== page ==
There was one staff person in particular who not only showed up for me, but made space for me to keep showing up for the campers, and together, we created a space for the campers to show up for each other. We paired up to create this silly on-going workshop in which we created a new nation. Each day the two of us and our cohort of campers would take steps for independence. We wrote a declaration of independence à la a break-up letter (way before Hamilton made it cool), named our mighty new nation Belldoor (two objects we could see in that moment), and sang traditional Belldoorian revolution songs (made-up tunes in which the lyrics had not been agreed upon beforehand, but would somehow come to all of us in the same moment as we tried to sing in unison). One day, everyone got a Belldorian driver’s license by taking a “road test” which involved sitting in a red flyer wagon and tapping a staff person pulling the wagon on the left or right shoulder to get them to turn. Another day we took our campers to nearby Shelburne Falls, pamphlets about Belldoor in hand, and visited a real estate agency where we asked about potential land we could acquire on which to settle our new nation.
It still makes me burst out laughing thinking about all the ridiculous, silly, hilarious experiences created with those campers. That staffer and I still keep in touch… in fact he’s in the next room as I write this… because I married him! While we did not get married in the chapel at Rowe (though we definitely considered it), we did have half of our wedding guest list taken up by people who we had worked with at camp or gone to camp with and you better believe we had one heck of a Rowe-style dance party. That’s the kind of result Rowe yields: lifelong love, friendship, and community.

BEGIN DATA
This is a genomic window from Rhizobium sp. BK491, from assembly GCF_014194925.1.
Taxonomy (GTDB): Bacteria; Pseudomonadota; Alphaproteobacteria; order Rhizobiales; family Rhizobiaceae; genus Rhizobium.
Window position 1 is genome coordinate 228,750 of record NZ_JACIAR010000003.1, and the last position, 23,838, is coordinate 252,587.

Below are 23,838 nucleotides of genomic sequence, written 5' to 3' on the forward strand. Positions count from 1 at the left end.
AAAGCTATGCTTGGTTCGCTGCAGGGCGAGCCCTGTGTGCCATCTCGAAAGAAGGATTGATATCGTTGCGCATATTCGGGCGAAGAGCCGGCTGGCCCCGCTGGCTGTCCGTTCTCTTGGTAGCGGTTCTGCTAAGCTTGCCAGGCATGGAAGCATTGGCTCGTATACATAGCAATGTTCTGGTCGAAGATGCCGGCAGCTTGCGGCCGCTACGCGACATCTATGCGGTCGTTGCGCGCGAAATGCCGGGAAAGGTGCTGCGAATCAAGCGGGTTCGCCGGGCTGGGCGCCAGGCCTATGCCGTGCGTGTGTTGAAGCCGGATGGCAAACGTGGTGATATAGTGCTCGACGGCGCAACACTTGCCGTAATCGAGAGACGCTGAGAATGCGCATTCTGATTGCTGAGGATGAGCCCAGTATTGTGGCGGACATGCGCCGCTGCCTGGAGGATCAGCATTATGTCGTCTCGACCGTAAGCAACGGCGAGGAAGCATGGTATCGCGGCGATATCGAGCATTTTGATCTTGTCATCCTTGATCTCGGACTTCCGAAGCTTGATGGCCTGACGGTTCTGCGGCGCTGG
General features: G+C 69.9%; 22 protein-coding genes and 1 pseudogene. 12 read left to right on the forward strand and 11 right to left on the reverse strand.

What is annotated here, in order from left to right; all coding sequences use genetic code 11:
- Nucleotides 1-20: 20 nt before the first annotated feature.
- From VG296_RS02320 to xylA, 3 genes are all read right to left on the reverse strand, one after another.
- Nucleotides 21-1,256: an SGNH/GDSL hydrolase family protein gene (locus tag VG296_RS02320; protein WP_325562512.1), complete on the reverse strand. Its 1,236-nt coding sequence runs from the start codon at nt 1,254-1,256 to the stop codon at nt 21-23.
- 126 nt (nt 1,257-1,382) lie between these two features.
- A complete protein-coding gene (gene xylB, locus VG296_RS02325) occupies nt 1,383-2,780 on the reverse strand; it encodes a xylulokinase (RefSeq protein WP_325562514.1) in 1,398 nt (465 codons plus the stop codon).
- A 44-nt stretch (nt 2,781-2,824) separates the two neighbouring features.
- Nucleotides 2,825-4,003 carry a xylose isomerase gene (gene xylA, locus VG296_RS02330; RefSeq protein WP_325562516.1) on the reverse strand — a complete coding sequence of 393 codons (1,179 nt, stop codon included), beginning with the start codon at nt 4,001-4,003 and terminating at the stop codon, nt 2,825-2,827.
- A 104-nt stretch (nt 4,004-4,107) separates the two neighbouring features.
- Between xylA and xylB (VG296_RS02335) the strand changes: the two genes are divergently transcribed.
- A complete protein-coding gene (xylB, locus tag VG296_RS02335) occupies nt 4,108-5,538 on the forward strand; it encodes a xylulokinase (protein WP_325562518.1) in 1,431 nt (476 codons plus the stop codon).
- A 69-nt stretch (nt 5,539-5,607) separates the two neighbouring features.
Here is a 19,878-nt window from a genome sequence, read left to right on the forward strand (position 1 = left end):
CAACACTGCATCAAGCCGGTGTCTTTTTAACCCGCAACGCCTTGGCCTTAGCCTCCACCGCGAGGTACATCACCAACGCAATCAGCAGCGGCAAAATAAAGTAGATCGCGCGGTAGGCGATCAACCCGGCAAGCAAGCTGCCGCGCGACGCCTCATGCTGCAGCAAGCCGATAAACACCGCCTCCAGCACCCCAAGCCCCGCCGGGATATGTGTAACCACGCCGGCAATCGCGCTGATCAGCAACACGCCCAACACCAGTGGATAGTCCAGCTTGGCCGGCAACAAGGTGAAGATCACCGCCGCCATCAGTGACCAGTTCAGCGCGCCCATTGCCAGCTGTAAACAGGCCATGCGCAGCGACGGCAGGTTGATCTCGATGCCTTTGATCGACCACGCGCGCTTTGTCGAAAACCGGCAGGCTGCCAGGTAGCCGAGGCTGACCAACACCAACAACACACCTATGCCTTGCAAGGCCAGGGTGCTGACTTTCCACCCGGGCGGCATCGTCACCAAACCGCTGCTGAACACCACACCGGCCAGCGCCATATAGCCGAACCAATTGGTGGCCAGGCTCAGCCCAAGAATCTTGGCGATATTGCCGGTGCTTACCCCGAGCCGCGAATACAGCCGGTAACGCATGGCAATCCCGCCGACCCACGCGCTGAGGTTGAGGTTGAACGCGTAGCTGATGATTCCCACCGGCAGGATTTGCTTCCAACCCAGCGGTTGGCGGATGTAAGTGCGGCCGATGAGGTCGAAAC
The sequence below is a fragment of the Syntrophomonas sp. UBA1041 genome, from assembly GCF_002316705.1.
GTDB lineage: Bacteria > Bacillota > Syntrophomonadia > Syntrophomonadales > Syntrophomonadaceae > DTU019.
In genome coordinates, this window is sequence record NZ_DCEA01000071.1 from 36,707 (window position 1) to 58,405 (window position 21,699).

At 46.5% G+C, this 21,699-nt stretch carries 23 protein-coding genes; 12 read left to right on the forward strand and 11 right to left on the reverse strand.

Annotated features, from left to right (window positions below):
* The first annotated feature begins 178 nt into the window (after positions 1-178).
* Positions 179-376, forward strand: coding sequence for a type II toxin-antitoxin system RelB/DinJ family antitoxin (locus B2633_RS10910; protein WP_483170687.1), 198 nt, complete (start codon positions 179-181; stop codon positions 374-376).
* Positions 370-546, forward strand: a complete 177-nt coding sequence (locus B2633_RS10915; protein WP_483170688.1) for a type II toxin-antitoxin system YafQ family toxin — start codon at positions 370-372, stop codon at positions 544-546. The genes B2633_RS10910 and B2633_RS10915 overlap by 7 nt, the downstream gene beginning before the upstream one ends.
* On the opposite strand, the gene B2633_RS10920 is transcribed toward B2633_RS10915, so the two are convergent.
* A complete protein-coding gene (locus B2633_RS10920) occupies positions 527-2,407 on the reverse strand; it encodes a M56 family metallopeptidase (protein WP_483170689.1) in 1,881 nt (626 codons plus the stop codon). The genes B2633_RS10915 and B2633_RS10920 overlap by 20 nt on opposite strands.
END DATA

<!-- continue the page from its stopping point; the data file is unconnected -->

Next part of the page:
So now I am in the summer of my 20th anniversary with Rowe about to lead another Junior High Camp session during another really hard time. The COVID-19 pandemic has brought with it many occasions to grieve, one, of course, being that for the first time in Rowe Camp’s almost 100 year history we won’t be able to hold camp in person. Instead of coming together in the beautiful woods of Rowe among the many buildings that have come to feel like a second home to so many, we will be connecting remotely from each of our own homes. For our virtual camps, we will be relying heavily on technology, a drastic change from the cell service-less and wifi-less campus of Rowe. There will be no hugs after chapel or snuggling in the Rug Room. It will be different, it will be unexpected– and we will show up.
While the Rowe campus is an extraordinary, magical vessel, Rowe’s heart is its community. Letting the community in, for me, during the summer of 2011 yielded completely surprising and unpredictable gifts. Faced with another summer that has by no means gone as planned, I can’t wait to see what gifts emerge from the power of our community.
Chelsea Rose-Pulitzer graduated from Hampshire College with a Bachelor’s Degree in education, theater, and arts integration and has put that to use as a teaching artist, paraprofessional, and after-school administrator in a Brooklyn homeless shelter. Having directed other camps in New York City, she is excited to bring what she’s learned back to her home away from home. With everything she takes on, Chelsea promises to be responsible, compassionate, and playful!